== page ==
Prediabetes was defined on the basis of the 2010 ADA criteria (18) and the work of Schmittdiel et al. (19) as at least one from the following during the study period: 1) fasting plasma glucose measurement between 100 and 125 mg/dL (5.6–6.9 mmol/L); 2) 2-h postchallenge plasma glucose between 140 and 199 mg/dL (7.8–11.0 mmol/L); 3) HbA1c between 5.7% and 6.4%; or 4) outpatient ICD-9 codes of 790.2, 790.29, 790.21, or 790.22 (19). These laboratory and diagnosis criteria qualified for prediabetes only if they were not superseded by the criteria for diabetes.
Race/ethnicity was obtained from health plan administrative records, documentation during a health care encounter, or birth certificates. Individuals had the option to identify themselves as white, black or African American, Hispanic, Asian, Hawaiian/Pacific Islander, American Indian/Alaskan Native, or multiracial/other/unknown. If identified as Hispanic, the individual was placed in that category regardless of race. Given the small percentage of participants in the multiracial/other/unknown category (n = 211,178 [4% of the cohort], mostly unknown), these individuals were not included in the analyses for prevalence and risk estimates of diabetes or prediabetes.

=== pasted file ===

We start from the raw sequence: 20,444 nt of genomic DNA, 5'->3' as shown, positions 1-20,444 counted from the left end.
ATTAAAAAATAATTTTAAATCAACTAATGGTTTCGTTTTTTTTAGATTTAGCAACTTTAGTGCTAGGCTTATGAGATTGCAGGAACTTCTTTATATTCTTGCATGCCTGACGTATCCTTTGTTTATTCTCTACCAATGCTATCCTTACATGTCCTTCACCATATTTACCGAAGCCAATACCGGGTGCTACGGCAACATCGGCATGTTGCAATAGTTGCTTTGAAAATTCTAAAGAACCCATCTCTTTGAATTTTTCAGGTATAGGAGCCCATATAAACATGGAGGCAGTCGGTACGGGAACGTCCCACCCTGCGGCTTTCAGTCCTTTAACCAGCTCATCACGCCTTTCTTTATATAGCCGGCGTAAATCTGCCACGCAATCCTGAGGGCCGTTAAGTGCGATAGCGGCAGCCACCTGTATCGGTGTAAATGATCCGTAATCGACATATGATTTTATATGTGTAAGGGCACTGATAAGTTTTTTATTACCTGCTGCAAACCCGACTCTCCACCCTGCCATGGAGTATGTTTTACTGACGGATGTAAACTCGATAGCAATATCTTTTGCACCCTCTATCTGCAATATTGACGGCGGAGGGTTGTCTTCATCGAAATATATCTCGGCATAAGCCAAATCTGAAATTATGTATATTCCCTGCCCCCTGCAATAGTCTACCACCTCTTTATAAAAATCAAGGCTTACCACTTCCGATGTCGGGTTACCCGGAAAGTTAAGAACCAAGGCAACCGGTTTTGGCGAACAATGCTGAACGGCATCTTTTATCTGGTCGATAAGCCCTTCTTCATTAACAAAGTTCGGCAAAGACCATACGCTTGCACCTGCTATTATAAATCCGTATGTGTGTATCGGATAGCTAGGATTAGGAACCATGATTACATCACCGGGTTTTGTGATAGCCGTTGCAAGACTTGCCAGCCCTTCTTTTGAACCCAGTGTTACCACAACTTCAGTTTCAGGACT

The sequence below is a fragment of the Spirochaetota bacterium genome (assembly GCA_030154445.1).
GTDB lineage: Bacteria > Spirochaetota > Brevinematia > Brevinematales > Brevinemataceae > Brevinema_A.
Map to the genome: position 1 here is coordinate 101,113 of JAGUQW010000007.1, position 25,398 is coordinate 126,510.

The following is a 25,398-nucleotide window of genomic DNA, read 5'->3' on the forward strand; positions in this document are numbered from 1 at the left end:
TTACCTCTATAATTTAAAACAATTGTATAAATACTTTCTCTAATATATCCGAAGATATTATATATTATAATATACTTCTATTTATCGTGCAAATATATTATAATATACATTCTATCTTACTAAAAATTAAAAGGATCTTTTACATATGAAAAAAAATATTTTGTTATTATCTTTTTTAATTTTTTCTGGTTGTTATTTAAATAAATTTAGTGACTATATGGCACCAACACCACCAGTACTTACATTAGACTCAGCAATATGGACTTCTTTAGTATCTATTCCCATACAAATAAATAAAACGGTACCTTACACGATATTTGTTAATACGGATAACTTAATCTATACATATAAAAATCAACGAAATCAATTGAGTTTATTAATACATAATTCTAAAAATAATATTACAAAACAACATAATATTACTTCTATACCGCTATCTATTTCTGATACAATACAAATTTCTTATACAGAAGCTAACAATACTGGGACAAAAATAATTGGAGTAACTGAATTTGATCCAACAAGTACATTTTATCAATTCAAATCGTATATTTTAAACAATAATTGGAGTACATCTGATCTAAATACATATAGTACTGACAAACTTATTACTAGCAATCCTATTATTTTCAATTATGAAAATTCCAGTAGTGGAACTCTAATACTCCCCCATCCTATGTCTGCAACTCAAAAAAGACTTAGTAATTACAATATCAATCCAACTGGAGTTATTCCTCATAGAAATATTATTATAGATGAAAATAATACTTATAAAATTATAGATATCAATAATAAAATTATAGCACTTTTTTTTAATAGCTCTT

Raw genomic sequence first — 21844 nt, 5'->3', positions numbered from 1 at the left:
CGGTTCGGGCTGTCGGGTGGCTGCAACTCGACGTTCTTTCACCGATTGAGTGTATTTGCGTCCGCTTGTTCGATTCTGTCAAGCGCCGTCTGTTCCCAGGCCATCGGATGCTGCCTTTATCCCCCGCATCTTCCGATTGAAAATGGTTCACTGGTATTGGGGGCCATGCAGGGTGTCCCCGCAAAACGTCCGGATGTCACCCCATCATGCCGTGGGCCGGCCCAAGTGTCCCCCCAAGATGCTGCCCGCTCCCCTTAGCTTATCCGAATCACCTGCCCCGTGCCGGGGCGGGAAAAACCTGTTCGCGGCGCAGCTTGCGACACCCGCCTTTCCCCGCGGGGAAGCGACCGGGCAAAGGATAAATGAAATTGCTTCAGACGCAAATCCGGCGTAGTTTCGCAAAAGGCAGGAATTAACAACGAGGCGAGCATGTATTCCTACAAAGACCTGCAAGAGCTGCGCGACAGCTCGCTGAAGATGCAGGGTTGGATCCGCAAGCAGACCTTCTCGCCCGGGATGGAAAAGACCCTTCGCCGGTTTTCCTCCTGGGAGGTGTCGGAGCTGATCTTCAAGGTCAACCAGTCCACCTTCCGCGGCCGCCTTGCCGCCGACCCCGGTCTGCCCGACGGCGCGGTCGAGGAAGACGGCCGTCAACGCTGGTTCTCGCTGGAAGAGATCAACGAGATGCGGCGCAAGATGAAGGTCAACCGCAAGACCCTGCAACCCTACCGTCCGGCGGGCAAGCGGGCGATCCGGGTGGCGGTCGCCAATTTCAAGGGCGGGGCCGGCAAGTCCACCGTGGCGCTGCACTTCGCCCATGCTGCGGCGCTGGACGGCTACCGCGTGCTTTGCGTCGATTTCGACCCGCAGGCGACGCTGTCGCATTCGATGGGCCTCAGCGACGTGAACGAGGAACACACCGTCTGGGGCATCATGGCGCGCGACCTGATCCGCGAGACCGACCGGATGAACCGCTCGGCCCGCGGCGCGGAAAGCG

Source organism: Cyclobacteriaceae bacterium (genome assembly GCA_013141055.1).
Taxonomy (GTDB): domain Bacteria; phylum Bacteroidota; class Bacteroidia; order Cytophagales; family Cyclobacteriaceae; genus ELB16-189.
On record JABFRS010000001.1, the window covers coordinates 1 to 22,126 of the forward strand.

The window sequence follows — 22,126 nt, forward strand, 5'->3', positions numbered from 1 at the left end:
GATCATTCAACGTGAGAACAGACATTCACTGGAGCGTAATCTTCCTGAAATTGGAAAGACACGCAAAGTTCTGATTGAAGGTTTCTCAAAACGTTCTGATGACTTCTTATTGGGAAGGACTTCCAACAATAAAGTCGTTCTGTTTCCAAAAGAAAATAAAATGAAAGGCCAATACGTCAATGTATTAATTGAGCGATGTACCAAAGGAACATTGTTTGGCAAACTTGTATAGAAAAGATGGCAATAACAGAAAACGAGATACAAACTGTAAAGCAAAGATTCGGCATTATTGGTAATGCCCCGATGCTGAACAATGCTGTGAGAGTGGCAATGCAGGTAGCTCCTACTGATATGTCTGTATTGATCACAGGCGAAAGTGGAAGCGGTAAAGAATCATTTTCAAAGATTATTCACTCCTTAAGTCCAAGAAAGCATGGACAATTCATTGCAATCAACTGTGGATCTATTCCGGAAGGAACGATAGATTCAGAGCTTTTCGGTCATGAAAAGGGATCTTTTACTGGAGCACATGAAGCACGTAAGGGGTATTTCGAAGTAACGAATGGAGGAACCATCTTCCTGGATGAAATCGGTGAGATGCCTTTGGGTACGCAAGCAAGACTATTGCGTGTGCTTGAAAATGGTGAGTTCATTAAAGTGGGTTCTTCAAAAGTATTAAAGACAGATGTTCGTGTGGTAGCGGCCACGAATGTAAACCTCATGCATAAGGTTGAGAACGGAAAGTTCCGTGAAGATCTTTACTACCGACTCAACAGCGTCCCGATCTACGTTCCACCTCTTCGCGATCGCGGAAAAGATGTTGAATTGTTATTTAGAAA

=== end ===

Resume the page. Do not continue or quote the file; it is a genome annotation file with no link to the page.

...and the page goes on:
Weight is routinely measured during outpatient clinic visits, while height is generally considered static for adults and less frequently assessed. BMI was calculated as weight (kg) divided by height squared (m2). If more than one weight, height, or BMI was available in the EHR in 2012–2013, the most recent value was used. According to World Health Organization recommendations on racial/ethnic-specific BMI cutoffs (20), we categorized non-Asian individuals as underweight (<18.5 kg/m2), normal weight (18.5–24.9 kg/m2), overweight (25.0–29.9 kg/m2), obese class 1 (30.0–34.9 kg/m2), obese class 2 (35.0–39.9 kg/m2), obese class 3 (40.0–49.9 kg/m2), and obese class 4 (≥50.0 kg/m2) (21,22); and Asians as underweight (<18.5 kg/m2), normal weight (18.5–22.9 kg/m2), overweight (23.0–27.4 kg/m2), obese class 1 (27.5–32.4 kg/m2), obese class 2 (32.5–37.4 kg/m2), obese class 3 (37.5–47.4 kg/m2), and obese class 4 (≥47.5 kg/m2).
Neighborhood poverty was estimated using geospatial entity object codes that linked addresses to 2010 U.S. census data and served as a proxy for socioeconomic status. Using census data at the block group level with addresses as listed in the EHR, each individual was assigned the probability of falling below the poverty threshold levels on the basis of the percentage below the poverty level in his/her neighborhood block group. These probabilities were divided into four categories: <5% (lowest poverty level), 5–9%, 10–19%, and ≥20% (highest poverty level) of households in the neighborhood below the poverty level.